comment by Neil_Dullaghan (Incogneilo18) · 2019-10-23T21:06:43.276Z · score: 10 (5 votes) · EA(p) · GW(p)

In addition to the analyses SoGive conducted that Sanjay has listed, Rethink Priorities conducted some tests which provide further evidence for the claims made, and speak to the question Will MacAskill raised “Do younger people actually have more future-oriented views?” [EA · GW] The samples do appear to be more presentdayist than longtermist, especially so for older respondents.

Explicit questions suggest more presentdayist preferences

In both samples we find evidence in support of the hypothesis that there is a preference for prioritising helping people now rather than considering people in the future as of equal priority. 47-61% of respondents place a greater importance on prioritising present people than they did on treating future people as equal, while 18-34% preferred treating future people as equal more than they preferred prioritising present people. The rest placed the same importance on both.

Wilcoxon matched-pairs signed-ranks test & Sign test of matched pairs find data in both samples that would be surprising given a null of no difference in the distributions or between the medians of Prioritise Present and Future Equal. Therefore, it seems pretty safe to reject the null with a 5% long run error rate, and be able to reliably detect a small effect size 80% of the time if it exists in reality. One-sided tests suggest we can reject the null hypotheses that there is no difference and that Future Equal has a larger proportion than Prioritise Present. But we cannot reject that Prioritise Present has a larger proportion than Future Equal.

Older people more presentdayist

We do not find evidence to support the claim that younger people consider future people as equally deserving of help, though we do find that older respondents prioritise present people more than younger respondents do. Older people are more likely to always prioritise present people than choose any number of future people to help, though younger people only seem willing to choose future people when there are more people in the future than the present to be helped.

We did not find any significant correlation between age and the explicit question of treating future people as equal. We found a small positive correlation (Spearman, Šidák-adjusted, r=0.17, p<0.01) between age and the explicit prioritise present question, and a regression including Future Equal, Left-Right, Age, and Mean Charity Likeliness suggests older respondents were more likely than younger respondents to Agree/Strongly Agree to prioritising helping people now, though as likely as younger respondents to Slightly Disagree/Disagree/Strongly Disagree.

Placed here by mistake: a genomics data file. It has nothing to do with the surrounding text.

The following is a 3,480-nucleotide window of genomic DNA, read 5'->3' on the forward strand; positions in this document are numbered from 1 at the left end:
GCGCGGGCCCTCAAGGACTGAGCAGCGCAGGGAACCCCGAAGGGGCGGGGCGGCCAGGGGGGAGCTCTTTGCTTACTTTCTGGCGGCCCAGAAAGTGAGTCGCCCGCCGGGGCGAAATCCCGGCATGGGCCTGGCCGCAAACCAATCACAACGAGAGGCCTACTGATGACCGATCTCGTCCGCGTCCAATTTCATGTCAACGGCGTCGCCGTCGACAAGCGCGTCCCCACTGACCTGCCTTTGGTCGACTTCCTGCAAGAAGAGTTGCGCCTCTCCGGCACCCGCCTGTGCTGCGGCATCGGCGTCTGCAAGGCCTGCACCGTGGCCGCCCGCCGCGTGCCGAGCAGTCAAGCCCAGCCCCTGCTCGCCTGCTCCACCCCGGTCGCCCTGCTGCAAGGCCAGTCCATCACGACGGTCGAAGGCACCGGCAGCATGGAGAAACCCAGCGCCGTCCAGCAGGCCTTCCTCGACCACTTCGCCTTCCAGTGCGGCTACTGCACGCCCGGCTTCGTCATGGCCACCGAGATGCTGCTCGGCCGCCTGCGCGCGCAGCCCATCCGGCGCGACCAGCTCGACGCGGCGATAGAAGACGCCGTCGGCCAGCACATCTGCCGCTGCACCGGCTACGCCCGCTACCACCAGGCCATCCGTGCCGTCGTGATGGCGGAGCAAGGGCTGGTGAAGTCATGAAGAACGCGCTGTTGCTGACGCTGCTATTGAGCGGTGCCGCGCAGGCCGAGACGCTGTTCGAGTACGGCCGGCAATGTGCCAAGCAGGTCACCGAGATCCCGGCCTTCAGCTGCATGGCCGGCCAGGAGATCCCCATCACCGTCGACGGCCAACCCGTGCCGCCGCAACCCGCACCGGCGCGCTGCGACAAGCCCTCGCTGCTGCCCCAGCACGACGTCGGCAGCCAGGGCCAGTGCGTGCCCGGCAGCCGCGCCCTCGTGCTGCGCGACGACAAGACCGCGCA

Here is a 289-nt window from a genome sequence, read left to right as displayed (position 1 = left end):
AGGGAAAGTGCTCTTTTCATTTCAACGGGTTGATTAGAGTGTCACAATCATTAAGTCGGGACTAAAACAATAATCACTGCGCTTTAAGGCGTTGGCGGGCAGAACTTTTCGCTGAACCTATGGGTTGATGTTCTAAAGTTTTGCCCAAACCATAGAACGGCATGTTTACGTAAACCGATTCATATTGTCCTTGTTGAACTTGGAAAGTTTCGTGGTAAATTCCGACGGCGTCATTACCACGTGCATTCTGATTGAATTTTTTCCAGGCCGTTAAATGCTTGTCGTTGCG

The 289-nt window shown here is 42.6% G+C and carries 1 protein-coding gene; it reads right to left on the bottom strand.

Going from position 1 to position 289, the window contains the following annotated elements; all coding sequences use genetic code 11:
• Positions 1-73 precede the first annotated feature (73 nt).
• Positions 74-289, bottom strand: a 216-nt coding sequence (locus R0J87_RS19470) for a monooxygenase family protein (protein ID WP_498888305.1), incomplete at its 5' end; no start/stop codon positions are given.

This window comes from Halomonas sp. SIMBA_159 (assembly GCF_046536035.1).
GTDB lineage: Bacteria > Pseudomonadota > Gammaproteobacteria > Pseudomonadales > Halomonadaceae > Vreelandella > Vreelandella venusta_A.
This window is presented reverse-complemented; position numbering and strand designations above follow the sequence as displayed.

Of those who gave an integer in response to the tradeoff question asking respondents to offer a number of future lives to improve instead of 1000 present lives, there were very few young respondents who gave a value of less than 1001. Very few (~7%) respondents under the age of 35 gave an answer less than 1001, while ~26% of 35s and over gave an answer less than 1001. None of the under 35s gave a response lower than one hundred, while 44% of the 35 and overs did - with 14% giving a value of 1. It is hard to know if these respondents really preferred improving the life of 1 person 500 years from now rather than 1000 people now or if they answered incorrectly.

Finally, a multinomial logistic regression (of Always Present as base, plus Always Future, 1001 or more, & Less than 1001) suggests that increases in age are negatively associated (-0.03, p<0.0001) with choosing an integer rather than Always Present i.e. older people are more likely to choose always improving lives of present people no matter the number of future lives improved than to offer any number of future people it would be better to improve.

comment by cole_haus · 2019-10-24T17:26:34.041Z · score: 5 (3 votes) · EA(p) · GW(p)

I've gotten the impression that eliciting discount rates is actually quite tricky and noisy. (From e.g. Time Discounting and Time Preference: A Critical Review which finds discount rates varying over many orders of magnitude.) How did you all deal with these sorts of issues? For example, what was your thinking on choosing the question framing you did rather than other frames?

comment by Sanjay · 2019-10-25T09:52:02.080Z · score: 7 (3 votes) · EA(p) · GW(p)

First I conducted what might grandiosely be called qualitative research. To be totally transparent about the nature of this "qualitative research", I approached some strangers in coffee shops or similar venues and asked them a series of questions about their values, in some cases (from memory, n=4) this resulted in an in-depth discussion of the moral value of those in the far future. At the time I thought of this as supporting a different project, although in reality it informed my choice of question wording for the initial study.

Even by the standards of qual research this is a small sample size, but it gave me the impressions that

  • talking explicitly about discount rates is meaningless (I couldn't bring myself to even try)
  • 100 years from now feels closer to today than 500 years from now, because you could imagine your grandchildren being alive then, and you care about them (the people I spoke to seemed too young to have grandchildren). But 500 years from now feels like the far future, and doesn't feel any different than, say, 1,000 years from now or 5,000 years from now.
  • discussions about values in the abstract were difficult, and subjects asked me for more information because they felt unable to answer questions about the amount of value they place on lives in the far future when the questions were posed in the abstract.
  • The trade-off questions (would you rather save 1 life today or X lives 500 years from now) were meaningful, and people felt able to answer those questions.